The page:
He knows his remarks may be colourful—for an economist—but David Perry cant resist. The scholarly senior research associate at the Canadian Tax Foundation, normally a restrained soul, has just figured out what will happen to the take-home pay of a single taxpayer earning $39,000 per year when the clock chimes midnight at New Years. At the request of Macleans, he has calculated the changes to Canada Pension Plan and Employment Insurance
Finance Minister Paul Martin has talked the good talk about tax cuts—last month alone, he bragged that he has reduced the tax burden of Canadians “by some 10 per cent.” But most taxpayers are
premiums—which are a tad below their maximum at this salary level. Then he balanced that figure against what happens to personal income taxes. Guess what? The change comes to $31.41 per year. More. “That’s one less trip to McDonald’s,” Perry says with a gleeful chortle, adding remorselessly that this does not even take into account the effect of inflation on Ottawa’s tax brackets and credits. “Sure, that’s a trivial amount spread over a year,” he says, “but it is going in the wrong direction.”
going to pay more to Ottawa on New Year’s Day. From a politician’s point of view, the optics are even worse. Wealthier taxpayers will see some relief: a single taxpayer earning $59,000 will save $105.36 in federal taxes. But middle-income taxpayers will lose slightly. And because lower-income taxpayers already received most of their tax cut last January, they will also pay more: a single taxpayer earning $ 19,000 will fork out an extra $26.28 to Ottawa.
How did Martin get into the position of ushering in the millennium with tax increases for most Canadian workers? He doled out most of his tax breaks to lowerand lower-middle-income Canadians last January. Over the past three budgets, Martin asserts, he has reduced what would have been the government’s take from personal income taxes in 1999-2000 by $7.5 billion. (Martin’s claims are already controversial because that amount includes more than $2 billion that is being collected from all taxpayers— and then redistributed to lowand middleincome families with children.) But Canadian workers must balance those income-tax breaks against a whopping increase in payroll taxes. And they must also take into account the insidious effects of inflation. “The bottom line,” says Ken Battle, president of the Caledon Institute of Social Policy, “is that there have got to be bigger tax cuts ahead. What we have had so far is very, very modest.”
The general tax cuts began in 1998 when Martin added $500 to the basic personal income tax credit for lowand lower-middle-income taxpayers. Last February, he extended that $500 credit to all taxpayers—and then added an extra $175 across the board. As a result, the total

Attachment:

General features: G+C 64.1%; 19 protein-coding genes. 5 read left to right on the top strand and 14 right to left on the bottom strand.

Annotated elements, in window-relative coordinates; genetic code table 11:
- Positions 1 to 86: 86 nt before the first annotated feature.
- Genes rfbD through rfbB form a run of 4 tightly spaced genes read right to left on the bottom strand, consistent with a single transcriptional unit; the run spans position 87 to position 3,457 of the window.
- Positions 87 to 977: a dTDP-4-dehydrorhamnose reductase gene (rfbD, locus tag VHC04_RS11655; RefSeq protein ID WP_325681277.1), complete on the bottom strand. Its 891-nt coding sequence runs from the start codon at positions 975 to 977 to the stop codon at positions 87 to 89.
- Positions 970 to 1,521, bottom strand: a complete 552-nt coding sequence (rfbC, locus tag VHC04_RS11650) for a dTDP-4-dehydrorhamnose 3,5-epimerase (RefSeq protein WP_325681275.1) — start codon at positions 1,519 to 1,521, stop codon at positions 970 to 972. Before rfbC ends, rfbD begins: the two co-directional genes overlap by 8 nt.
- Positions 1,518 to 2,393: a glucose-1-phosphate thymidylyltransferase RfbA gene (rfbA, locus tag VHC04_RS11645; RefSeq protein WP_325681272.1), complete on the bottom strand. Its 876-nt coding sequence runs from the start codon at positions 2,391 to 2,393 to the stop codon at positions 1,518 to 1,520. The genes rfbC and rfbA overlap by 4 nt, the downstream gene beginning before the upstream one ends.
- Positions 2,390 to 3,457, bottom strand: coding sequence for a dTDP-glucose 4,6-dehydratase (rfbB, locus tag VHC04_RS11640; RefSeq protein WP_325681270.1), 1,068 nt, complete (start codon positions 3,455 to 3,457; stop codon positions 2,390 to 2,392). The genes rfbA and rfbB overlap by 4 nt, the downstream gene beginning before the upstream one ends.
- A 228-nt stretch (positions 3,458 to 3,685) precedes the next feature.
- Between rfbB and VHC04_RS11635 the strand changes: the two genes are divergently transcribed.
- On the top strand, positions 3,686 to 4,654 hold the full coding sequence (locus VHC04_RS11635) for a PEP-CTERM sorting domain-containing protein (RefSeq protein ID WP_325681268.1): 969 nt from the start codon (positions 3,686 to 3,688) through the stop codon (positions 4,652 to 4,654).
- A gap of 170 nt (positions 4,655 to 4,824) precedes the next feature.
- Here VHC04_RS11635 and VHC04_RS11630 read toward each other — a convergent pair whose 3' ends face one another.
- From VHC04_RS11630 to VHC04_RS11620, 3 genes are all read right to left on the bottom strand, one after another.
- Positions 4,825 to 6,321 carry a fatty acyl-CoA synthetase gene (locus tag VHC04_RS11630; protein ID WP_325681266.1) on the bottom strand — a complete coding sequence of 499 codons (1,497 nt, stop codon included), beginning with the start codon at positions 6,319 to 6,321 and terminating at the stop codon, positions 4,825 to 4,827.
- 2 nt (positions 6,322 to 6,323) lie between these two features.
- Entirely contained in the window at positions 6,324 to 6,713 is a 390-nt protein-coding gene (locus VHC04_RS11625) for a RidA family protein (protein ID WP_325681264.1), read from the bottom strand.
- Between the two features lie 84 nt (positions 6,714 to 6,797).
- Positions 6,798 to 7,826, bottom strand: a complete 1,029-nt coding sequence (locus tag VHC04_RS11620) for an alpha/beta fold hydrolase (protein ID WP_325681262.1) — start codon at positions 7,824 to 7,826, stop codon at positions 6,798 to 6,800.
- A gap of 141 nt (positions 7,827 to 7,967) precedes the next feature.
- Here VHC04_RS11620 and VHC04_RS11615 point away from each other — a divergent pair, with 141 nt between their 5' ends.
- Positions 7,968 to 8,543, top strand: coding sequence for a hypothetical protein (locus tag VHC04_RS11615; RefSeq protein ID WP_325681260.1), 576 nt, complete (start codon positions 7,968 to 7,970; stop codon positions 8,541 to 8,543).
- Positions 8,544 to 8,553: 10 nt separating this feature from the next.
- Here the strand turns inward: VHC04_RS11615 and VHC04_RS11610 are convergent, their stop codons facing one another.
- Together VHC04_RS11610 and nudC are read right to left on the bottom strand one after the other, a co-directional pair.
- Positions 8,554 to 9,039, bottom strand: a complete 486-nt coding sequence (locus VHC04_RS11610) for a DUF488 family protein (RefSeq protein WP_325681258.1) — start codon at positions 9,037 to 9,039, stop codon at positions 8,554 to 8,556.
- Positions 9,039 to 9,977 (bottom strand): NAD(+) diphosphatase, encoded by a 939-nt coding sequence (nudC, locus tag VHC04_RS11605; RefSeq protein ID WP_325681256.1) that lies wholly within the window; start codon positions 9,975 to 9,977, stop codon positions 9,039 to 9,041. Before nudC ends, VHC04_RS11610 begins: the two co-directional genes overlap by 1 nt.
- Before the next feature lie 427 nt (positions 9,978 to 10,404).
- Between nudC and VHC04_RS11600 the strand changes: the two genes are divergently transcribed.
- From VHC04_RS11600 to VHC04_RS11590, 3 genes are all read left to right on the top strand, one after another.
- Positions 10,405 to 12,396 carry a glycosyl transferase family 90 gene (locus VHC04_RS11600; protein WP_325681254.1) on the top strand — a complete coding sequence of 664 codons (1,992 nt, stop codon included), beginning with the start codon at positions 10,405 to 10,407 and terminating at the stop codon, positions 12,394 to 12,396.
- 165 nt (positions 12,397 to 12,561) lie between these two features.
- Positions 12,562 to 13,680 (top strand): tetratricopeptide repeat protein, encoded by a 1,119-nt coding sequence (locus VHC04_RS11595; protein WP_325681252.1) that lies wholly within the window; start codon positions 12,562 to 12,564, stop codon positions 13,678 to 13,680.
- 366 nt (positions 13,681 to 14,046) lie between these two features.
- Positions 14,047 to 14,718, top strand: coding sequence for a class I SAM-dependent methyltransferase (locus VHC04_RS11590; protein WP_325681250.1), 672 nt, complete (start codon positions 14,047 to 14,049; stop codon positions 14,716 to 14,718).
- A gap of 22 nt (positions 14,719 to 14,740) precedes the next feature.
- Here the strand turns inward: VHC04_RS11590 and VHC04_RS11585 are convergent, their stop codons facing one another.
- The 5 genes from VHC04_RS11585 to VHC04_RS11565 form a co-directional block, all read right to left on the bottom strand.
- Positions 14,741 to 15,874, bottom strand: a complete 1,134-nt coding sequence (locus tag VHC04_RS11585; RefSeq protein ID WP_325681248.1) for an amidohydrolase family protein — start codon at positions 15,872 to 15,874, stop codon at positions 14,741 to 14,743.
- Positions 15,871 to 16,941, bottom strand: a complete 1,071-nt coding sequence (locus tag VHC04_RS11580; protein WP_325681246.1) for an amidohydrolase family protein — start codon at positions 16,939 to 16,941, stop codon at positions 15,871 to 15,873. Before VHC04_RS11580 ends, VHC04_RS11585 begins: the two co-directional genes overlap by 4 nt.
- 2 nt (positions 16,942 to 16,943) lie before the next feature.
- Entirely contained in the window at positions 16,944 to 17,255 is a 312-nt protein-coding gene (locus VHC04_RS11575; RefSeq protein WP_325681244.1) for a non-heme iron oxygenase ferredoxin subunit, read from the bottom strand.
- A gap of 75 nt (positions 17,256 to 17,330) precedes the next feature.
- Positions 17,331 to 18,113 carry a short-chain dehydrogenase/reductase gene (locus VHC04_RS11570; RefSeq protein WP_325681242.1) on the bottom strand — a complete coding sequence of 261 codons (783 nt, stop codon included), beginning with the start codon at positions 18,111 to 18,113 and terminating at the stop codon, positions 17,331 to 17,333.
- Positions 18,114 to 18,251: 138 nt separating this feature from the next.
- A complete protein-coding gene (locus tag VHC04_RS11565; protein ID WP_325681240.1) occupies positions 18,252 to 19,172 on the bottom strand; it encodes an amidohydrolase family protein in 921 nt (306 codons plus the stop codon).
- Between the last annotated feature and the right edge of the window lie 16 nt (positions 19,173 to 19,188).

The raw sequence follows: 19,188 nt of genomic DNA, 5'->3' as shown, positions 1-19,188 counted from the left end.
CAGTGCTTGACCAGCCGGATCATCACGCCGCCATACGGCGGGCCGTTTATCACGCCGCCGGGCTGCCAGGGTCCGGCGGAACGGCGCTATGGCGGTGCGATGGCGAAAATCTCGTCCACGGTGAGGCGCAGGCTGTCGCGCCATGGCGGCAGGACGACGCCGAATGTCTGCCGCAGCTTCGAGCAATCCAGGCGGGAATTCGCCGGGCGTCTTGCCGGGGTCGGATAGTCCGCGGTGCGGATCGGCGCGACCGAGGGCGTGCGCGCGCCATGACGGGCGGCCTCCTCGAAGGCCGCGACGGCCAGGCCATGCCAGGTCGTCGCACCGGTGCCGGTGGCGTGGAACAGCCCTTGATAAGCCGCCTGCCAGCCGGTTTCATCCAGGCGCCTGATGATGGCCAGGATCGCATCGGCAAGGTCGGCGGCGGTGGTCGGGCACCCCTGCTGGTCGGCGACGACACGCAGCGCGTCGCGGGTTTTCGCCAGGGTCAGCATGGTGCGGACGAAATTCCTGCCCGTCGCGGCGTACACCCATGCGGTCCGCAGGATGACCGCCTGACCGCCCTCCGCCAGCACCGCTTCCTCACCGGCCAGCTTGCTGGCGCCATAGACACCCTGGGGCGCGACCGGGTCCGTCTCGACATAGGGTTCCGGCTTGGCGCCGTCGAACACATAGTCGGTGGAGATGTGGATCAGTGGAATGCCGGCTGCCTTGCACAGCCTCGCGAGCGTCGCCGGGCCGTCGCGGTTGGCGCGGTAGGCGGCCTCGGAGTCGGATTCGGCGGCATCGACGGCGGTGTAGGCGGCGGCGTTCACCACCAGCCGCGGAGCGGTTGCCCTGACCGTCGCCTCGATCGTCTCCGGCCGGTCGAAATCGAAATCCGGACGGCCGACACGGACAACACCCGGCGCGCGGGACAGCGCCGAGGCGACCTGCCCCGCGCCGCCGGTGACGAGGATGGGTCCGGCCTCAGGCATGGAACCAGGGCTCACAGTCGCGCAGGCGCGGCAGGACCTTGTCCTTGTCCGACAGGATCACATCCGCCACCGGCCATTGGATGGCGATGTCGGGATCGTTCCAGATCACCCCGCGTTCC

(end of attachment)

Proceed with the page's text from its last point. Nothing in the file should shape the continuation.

credit is now $7,131 for everyone. But the measures that Martin introduced last February only took effect on July 1. It is only on New Year’s Day that the full credit will apply to everybody. Wealthier Canadians will finally benefit from their full $675 increase. Lower-income Canadians—who have already seen the effects of the $500 increase on their 1999 incomes—will get the full benefit of the extra $175.
Then, there is the three-per-cent surtax on basic federal tax. In 1998, Martin eliminated it for taxpayers with incomes under $50,000—and pared it back for those with incomes between $50,000 and $65,000. (Perrys sample taxpayer with $39,000 in income saved $188 this year because of that break.) Last February, Martin abolished that surtax for everyone—effective July 1. So about 2.7 million taxpayers who earn more than $50,000 per year will feel the full effect of that measure on Jan. 1. (That taxpayer earning $59,000 would keep an extra $140.)
But everybody will be hit by the hike in payroll taxes. El premiums will decline: the tab for employees drops to $2.40 from $2.55 per $100 ofinsurable
earnings, so the maximum premium
will slip to $936.50 from $995. (It was $1,271 in 1995.) But CPP premiums are headed in the other direction: the maximum will go to $1,388 from $1,187. (In 1995, they were $851; in
2005, they will be $2,238.)
On top of that, taxpayers must take account of the ravages of inflation. Since 1986, tax brackets and credits have increased only when inflation exceeded three per cent—and only by the amount that exceeded three per cent. Since 1992, they have not budged. The Caledon Institute estimates that Canadians are paying almost $ 11 billion in extra taxes this year—simply because credits and brackets have not risen to keep pace with inflation. Since it would cost at least $900 million to reintroduce indexation in 2000, that constitutes another insidious tax hike. “Taxpayers are still losing ground,” asserts Walter Robinson, federal director of the Canadian Taxpayers Federation. “And they should demand real relief.” EDI
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